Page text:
BryanMcPhail.com

Professional software development, amateur BMW tinkering, old arcade game stuff

By

Tecmo Rygar arcade pcb repair

Game played but had no sound.  The audio amp (M51516L) was getting 12V ok, but produced absolutely no hum or hiss which is a good sign the amp itself has failed.  Before replacing I tried the usual trick of attaching power speakers to the preamp outputs but this didn’t give any sound either.  The audio CPU, ROM and RAM all tested good so I moved onto the YM3526 sound chip.  The IRQ pin was pulsing which is a good sign it’s working as the CPU must program the IRQ timer for this to happen.  However, a scope on the digital audio output stream showed it wasn’t trying to play any sound.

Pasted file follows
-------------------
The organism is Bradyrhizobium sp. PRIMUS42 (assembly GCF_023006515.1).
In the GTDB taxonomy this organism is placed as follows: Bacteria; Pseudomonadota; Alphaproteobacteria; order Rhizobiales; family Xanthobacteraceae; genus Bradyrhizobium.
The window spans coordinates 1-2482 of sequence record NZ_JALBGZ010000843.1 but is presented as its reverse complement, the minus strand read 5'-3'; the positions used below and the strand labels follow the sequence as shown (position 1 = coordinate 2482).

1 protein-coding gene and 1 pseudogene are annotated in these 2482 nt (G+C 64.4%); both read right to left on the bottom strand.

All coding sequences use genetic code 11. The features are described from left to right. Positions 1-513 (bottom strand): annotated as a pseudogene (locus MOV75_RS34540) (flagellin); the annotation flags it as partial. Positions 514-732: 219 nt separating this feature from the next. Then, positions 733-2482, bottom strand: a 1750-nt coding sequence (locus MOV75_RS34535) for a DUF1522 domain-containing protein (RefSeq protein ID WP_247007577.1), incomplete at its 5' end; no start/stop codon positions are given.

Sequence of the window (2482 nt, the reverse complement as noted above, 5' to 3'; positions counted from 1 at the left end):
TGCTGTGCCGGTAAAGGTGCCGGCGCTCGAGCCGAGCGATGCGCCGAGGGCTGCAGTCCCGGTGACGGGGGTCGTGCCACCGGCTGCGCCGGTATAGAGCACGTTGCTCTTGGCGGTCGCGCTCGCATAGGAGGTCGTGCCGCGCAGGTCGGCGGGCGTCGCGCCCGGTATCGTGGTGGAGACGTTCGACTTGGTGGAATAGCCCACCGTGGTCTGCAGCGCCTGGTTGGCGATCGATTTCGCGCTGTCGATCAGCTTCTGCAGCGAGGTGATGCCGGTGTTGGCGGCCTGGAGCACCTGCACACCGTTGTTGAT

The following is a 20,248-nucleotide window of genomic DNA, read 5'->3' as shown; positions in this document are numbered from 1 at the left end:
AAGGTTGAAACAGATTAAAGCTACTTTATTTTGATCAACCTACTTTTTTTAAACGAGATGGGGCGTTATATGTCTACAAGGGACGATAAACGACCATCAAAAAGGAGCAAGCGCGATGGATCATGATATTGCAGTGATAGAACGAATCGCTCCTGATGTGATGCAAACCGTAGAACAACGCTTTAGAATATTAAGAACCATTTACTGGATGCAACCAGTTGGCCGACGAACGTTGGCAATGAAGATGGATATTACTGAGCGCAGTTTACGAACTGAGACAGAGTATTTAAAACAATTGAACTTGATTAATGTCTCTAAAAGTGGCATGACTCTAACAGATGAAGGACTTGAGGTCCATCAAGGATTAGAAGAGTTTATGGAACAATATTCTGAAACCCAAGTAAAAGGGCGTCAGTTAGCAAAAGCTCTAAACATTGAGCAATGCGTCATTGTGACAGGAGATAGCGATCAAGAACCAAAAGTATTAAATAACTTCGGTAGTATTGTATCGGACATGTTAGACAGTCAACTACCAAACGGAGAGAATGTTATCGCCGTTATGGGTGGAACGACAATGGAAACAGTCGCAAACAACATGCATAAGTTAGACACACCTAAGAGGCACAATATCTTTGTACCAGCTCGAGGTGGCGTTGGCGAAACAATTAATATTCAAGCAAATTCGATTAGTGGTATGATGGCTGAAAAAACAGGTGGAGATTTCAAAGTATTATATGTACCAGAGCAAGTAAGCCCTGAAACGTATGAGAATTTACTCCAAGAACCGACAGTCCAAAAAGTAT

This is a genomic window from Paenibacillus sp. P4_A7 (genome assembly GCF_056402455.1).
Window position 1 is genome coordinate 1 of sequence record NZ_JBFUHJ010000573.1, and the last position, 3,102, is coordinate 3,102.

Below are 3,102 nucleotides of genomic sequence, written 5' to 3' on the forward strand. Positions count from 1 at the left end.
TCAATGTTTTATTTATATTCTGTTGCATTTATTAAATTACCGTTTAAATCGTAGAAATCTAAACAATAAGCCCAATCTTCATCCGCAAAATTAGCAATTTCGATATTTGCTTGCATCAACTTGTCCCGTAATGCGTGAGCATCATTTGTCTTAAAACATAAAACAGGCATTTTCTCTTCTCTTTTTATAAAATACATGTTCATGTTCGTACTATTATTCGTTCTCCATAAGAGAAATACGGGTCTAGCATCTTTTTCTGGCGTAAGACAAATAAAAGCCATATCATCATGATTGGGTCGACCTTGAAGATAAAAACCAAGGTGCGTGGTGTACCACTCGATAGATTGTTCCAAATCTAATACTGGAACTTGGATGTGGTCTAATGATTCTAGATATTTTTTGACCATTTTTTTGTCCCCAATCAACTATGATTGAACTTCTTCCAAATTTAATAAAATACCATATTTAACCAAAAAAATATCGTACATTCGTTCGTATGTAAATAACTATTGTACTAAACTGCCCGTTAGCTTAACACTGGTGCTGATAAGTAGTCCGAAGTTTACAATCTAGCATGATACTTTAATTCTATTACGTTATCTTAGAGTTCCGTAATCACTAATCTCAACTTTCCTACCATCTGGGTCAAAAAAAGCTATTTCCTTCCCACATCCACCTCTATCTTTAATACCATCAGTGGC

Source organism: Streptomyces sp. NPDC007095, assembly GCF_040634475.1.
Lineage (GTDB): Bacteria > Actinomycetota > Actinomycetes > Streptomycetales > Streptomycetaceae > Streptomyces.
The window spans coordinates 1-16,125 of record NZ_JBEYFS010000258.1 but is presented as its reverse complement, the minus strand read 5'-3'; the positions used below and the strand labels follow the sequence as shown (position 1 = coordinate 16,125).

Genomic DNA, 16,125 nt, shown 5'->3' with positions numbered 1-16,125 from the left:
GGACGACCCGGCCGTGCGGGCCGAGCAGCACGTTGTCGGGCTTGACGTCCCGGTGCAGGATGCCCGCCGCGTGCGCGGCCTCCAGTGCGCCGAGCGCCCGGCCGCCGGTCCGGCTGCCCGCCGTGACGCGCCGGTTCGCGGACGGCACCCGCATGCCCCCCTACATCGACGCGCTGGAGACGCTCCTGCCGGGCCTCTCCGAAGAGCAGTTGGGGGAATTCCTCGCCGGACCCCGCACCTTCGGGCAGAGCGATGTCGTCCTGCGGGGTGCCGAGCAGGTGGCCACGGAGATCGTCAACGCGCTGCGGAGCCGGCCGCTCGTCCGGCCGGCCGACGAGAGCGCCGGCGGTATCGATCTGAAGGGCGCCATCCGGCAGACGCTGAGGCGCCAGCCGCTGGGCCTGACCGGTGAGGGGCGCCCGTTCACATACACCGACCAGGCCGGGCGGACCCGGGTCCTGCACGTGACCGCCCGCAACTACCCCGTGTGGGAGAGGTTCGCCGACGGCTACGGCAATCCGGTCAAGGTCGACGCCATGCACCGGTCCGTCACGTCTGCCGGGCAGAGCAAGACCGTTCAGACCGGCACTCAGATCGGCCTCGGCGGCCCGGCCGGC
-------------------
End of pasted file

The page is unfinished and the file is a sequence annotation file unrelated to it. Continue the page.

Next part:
My next theory was the main CPU wasn’t telling the audio CPU to play anything – most games of this era use an 8 bit latch to pass sound commands.  The main CPU writes the audio command into the latch then signals an interrupt on the audio CPU to signal command data is ready.  A logic probe on the audio CPU NMI line showed it pulsing whenever a sound should play (such as coin insertion) so I took some guesses at what chip the latch was and found a nearby Fujitsu LS374 where the clock also pulsed on coin insertion (main CPU writing the command) as well as output enable (audio CPU reading the command).   Sound worked with a known good LS374 piggybacked over the top, so the Fujitsu chip had failed and was likely passing 0xff (all 8 bits high) for all audio commands.

After the LS374 and M51516L were replaced everything worked again.

_ry

Leave a Reply

Your email address will not be published. Required fields are marked *

You may use these HTML tags and attributes: <a href="" title=""> <abbr title=""> <acronym title=""> <b> <blockquote cite=""> <cite> <code> <del datetime=""> <em> <i> <q cite=""> <strike> <strong>